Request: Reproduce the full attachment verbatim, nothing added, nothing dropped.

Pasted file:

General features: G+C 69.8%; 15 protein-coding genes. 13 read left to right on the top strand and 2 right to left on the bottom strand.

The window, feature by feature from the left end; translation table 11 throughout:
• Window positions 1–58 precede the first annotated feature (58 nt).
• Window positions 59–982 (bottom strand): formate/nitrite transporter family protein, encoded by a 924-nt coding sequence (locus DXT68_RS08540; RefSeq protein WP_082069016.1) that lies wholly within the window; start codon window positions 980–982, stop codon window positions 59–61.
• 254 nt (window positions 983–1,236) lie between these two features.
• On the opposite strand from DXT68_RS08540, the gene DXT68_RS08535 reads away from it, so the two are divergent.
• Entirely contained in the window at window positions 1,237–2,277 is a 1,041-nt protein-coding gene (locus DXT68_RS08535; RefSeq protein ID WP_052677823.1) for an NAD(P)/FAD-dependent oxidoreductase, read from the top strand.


General features: G+C 69.8%; 15 protein-coding genes. 13 read left to right on the top strand and 2 right to left on the bottom strand.

The window, feature by feature from the left end; translation table 11 throughout:
• Window positions 1–58 precede the first annotated feature (58 nt).
• Window positions 59–982 (bottom strand): formate/nitrite transporter family protein, encoded by a 924-nt coding sequence (locus DXT68_RS08540; RefSeq protein WP_082069016.1) that lies wholly within the window; start codon window positions 980–982, stop codon window positions 59–61.
• 254 nt (window positions 983–1,236) lie between these two features.
• On the opposite strand from DXT68_RS08540, the gene DXT68_RS08535 reads away from it, so the two are divergent.
• Entirely contained in the window at window positions 1,237–2,277 is a 1,041-nt protein-coding gene (locus DXT68_RS08535; RefSeq protein ID WP_052677823.1) for an NAD(P)/FAD-dependent oxidoreductase, read from the top strand.